Welcome to the Prismic community, and thanks for posting this question!
To answer your last question:
Is Slice Machine just a workflow tool, or is it something that is going to be required in the future?
Slice Machine is a workflow tool. You will always be able to use Prismic without Slice Machine. It's good to hear that you've got a development workflow that you're happy with!
Personally, I still don't always use Slice Machine for projects. Sometimes I like coding my own SliceBlock because it gives me peace of mind to know exactly what is happening in my project. Or I might do so if I don't need a component-based layout.
Now, to answer your first question,
I am really struggling on finding the reason to use Slice Machine. Can someone explain the advantages of it over just making a slice in Prismic itself?
Slice Machine offers a few benefits:
Slice Machine takes care of your Slice Block and your basic content queries. If you model your content mostly or entirely with Slices, then you can bootstrap a project very quickly with Slice Machine. The steps are as follows:
- Create your app:
npx create-nuxt-app my-new-app && cd my-new-app
- Add Slice Machine:
prismic sm --setup . This creates a Prismic repo and adds it to your config.
- You now have a repo with basic content models and a default Slice Library available in Prismic, so you can start creating content.
- Add the
<SliceZone> component to a page, like
~/pages/index.vue , with the
UID for the document you just created in Prismic. You now have Prismic content in your project.
prismic sm --create-slice . You have now created a new Slice template in your project.
- Add and run storybook (for development):
prismic sm --add-storybook , then
npm run storybook . (This powers the Slice Builder in the next step.)
prismic sm --develop . This will start a Slice Builder environment, where you can model your Slices.
- Model a Slice, and then push it to Prismic.
- Open the file for your new Slice (at
~/slices/NewSlice/index.vue ) and template the content. You can preview your Slice in Storybook, which will render the Slice with mock data which was generated when you created your Slice.
- Go back to Prismic and add the Slice to your content. It's now ready for your editors to use and publish.
When you add a new Slice, you don't need to worry about creating a file and a folder structure, adding the props to the file, and importing and adding the Slice to your Slice Block.
prismic sm --create-slice does all of that for you.
The SliceZone also takes care of your API query for you. You can add the SliceZone to a page and pass a UID (a string or a URL param), and you don't have to worry about writing a query and passing the result to a Slice Block.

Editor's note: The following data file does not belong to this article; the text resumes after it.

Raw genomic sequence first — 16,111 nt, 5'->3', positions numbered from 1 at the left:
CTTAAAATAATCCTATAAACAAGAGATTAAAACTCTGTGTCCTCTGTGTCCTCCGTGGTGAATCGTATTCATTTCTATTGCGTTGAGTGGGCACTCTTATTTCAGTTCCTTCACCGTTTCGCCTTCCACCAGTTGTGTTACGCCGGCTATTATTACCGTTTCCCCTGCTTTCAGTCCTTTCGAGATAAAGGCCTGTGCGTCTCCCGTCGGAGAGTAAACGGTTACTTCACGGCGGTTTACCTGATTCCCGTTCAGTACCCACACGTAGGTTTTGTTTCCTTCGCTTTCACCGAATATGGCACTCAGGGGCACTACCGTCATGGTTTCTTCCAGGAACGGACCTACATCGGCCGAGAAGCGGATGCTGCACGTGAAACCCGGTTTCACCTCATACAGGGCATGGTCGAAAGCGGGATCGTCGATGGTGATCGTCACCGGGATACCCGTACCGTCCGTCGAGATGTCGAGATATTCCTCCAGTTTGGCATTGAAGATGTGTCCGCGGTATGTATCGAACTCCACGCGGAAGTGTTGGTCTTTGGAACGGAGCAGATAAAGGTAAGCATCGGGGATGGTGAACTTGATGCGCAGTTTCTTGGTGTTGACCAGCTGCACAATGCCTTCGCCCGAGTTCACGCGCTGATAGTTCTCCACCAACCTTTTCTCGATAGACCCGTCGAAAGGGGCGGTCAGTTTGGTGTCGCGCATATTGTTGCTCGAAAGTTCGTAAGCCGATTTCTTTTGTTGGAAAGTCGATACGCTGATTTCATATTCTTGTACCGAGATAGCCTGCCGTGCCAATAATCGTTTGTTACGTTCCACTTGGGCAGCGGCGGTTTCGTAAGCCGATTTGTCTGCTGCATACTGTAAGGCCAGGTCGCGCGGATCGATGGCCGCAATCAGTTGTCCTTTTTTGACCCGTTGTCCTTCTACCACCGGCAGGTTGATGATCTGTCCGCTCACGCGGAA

Single Source of Truth for Content Model
Without Slice Machine, you create a content model in the Custom Type in Prismic and then create a component that matches that model in Nuxt. There's a gap between the model and the component, which the developer must bridge (and maintain).
With Slice Machine, you manage the content model within your codebase. Slice Builder edits a model in your code base and pushes that model to Prismic. So you don't have to switch back and forth between Prismic and your code editor as you're developing. It places responsibility for the content model firmly in the domain of the developer.
Slice Machine comes with a default library, but that's just a hint at its inherent extensibility. We've already held one Slice Contest, and received tons of fantastic entries. With Slice Machine, anyone can create a library of Slices to use in projects. If you often use the same components in new projects, you can create a Slice library to add to your new Slice Machine projects. Slice Machine will push all of those Slices to Prismic, so you're ready to start creating content right out of the box.
This last part was already doable with the themes, but Slice Libraries really streamline things. Eventually, we'll have a showcase of Slice Libraries. You could find a nice image gallery slice that you like, NPM install it in your project, and push it to Prismic — and your content creators could be using it in their content in moments.
Finally, Slice Machine offers a graphical representation of Slices for both developers and content creators. Developers can see a preview of their Slices in development with Storybook, plus a screenshot preview in the Slice Builder.
And, when you push your Slice to Prismic, Slice Machine sends the screenshot to Prismic and includes it in the content editor, so your creators can see a previews of the available Slices as they're building pages.
In a nutshell, Slice Machine realizes the vision of component-based development with a CMS:
- Page layouts can be mostly or completely built with components.
- Components are self-contained. (Because they are pushed from the codebase to Prismic, they don't depend on a content model in Prismic.)
- Components can be easily reused across projects, with very quick setup.
I say all of this to explain the design and intent of Slice Machine for you and anyone else who might be interested. However, there is certainly no obligation to use Slice Machine. Prismic will always perform excellently as an API-based CMS. Personally, I will always use it that way for projects that don't necessarily require component-based layouts.
Please let me know if you have any more questions about Slice Machine, or if anything I said didn't make sense